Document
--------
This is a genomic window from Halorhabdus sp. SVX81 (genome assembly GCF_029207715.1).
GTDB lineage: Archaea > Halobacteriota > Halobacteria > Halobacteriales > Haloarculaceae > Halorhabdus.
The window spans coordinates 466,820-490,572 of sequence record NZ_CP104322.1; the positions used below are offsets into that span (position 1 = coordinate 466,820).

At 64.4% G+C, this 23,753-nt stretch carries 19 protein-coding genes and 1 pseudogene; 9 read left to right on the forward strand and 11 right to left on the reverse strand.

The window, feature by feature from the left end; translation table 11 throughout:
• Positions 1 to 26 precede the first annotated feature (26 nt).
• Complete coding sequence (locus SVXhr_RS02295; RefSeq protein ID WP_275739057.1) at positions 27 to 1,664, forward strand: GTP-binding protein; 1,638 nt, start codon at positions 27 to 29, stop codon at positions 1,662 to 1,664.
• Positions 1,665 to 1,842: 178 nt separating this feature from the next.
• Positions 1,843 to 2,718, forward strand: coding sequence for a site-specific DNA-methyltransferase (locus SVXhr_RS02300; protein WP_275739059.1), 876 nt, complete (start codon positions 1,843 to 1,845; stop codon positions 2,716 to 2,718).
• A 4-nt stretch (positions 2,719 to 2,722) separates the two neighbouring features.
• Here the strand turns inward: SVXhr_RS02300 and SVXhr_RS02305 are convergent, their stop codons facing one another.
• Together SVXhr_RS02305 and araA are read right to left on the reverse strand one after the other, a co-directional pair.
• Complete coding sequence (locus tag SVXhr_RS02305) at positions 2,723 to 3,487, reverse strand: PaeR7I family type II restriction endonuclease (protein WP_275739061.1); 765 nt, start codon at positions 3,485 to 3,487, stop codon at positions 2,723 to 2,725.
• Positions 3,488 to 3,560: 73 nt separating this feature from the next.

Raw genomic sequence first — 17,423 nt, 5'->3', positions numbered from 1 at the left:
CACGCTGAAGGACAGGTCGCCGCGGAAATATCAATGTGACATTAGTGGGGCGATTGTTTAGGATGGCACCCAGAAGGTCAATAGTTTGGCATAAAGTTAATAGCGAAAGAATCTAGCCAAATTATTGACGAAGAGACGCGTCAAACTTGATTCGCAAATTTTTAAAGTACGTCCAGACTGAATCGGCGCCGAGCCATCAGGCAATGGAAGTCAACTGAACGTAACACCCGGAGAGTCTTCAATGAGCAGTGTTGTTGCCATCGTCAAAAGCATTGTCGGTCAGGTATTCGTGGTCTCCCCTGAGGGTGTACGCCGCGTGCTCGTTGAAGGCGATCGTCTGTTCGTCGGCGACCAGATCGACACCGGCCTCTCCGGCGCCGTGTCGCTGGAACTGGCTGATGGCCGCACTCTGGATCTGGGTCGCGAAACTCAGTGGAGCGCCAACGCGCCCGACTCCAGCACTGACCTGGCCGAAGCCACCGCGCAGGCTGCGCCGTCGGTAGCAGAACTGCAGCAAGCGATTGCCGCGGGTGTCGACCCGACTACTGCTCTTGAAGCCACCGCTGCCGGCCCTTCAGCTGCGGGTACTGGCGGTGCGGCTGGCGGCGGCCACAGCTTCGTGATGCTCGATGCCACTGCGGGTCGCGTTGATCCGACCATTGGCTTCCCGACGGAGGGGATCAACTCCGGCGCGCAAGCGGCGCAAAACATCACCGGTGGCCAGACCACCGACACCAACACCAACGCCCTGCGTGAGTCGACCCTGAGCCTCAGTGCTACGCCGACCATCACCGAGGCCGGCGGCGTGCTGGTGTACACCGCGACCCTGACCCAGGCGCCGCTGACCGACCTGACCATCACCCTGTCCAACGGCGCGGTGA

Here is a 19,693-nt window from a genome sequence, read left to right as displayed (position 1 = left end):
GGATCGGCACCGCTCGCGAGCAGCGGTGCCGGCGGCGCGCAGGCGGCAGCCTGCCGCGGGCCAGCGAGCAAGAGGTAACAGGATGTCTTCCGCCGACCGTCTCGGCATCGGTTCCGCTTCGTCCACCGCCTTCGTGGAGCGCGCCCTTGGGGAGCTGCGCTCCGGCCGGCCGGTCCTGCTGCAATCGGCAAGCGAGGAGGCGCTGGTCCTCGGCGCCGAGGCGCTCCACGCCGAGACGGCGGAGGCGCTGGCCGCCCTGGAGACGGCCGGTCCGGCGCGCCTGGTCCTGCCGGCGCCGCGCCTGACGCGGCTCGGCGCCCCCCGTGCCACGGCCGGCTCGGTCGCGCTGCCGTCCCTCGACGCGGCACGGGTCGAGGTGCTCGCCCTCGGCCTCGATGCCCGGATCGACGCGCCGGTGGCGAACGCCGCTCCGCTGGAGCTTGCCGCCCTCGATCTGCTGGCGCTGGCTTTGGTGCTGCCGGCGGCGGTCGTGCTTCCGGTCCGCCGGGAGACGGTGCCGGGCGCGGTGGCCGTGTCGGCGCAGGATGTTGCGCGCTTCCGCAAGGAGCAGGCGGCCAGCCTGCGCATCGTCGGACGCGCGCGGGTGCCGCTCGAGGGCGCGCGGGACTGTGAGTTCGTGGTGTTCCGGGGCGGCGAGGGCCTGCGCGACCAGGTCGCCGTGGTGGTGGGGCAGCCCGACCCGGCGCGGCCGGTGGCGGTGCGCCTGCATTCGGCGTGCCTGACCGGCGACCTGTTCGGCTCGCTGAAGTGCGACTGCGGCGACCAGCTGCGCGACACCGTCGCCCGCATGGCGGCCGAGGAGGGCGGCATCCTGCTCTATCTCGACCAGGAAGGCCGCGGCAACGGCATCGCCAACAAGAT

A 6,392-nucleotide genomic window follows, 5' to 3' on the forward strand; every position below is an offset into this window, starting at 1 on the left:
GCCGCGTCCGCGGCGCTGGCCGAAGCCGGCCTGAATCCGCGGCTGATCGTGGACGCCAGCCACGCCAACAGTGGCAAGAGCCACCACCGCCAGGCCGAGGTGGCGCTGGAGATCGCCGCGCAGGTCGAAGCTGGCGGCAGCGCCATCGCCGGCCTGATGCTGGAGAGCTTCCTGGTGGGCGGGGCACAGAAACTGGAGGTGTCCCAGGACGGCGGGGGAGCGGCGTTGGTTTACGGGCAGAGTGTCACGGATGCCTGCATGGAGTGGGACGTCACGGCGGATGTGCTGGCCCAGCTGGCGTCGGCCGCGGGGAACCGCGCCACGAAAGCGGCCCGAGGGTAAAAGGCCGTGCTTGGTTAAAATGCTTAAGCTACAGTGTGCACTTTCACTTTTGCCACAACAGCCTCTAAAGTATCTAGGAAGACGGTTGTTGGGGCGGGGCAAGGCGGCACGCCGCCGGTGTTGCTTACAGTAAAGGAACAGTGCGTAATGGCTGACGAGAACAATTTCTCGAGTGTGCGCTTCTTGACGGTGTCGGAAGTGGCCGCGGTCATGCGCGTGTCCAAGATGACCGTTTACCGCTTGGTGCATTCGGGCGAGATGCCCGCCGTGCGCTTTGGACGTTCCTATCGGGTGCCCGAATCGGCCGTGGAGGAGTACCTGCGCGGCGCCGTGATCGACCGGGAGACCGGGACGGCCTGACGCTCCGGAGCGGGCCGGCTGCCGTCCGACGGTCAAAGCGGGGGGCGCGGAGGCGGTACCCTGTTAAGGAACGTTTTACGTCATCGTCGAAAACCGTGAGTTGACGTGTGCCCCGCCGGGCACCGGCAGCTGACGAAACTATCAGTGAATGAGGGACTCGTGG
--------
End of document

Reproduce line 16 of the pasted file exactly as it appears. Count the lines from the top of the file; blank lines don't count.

CACGCTGAAGGACAGGTCGCCGCGGAAATATCAATGTGACATTAGTGGGGCGATTGTTTAGGATGGCACCCAGAAGGTCAATAGTTTGGCATAAAGTTAATAGCGAAAGAATCTAGCCAAATTATTGACGAAGAGACGCGTCAAACTTGATTCGCAAATTTTTAAAGTACGTCCAGACTGAATCGGCGCCGAGCCATCAGGCAATGGAAGTCAACTGAACGTAACACCCGGAGAGTCTTCAATGAGCAGTGTTGTTGCCATCGTCAAAAGCATTGTCGGTCAGGTATTCGTGGTCTCCCCTGAGGGTGTACGCCGCGTGCTCGTTGAAGGCGATCGTCTGTTCGTCGGCGACCAGATCGACACCGGCCTCTCCGGCGCCGTGTCGCTGGAACTGGCTGATGGCCGCACTCTGGATCTGGGTCGCGAAACTCAGTGGAGCGCCAACGCGCCCGACTCCAGCACTGACCTGGCCGAAGCCACCGCGCAGGCTGCGCCGTCGGTAGCAGAACTGCAGCAAGCGATTGCCGCGGGTGTCGACCCGACTACTGCTCTTGAAGCCACCGCTGCCGGCCCTTCAGCTGCGGGTACTGGCGGTGCGGCTGGCGGCGGCCACAGCTTCGTGATGCTCGATGCCACTGCGGGTCGCGTTGATCCGACCATTGGCTTCCCGACGGAGGGGATCAACTCCGGCGCGCAAGCGGCGCAAAACATCACCGGTGGCCAGACCACCGACACCAACACCAACGCCCTGCGTGAGTCGACCCTGAGCCTCAGTGCTACGCCGACCATCACCGAGGCCGGCGGCGTGCTGGTGTACACCGCGACCCTGACCCAGGCGCCGCTGACCGACCTGACCATCACCCTGTCCAACGGCGCGGTGA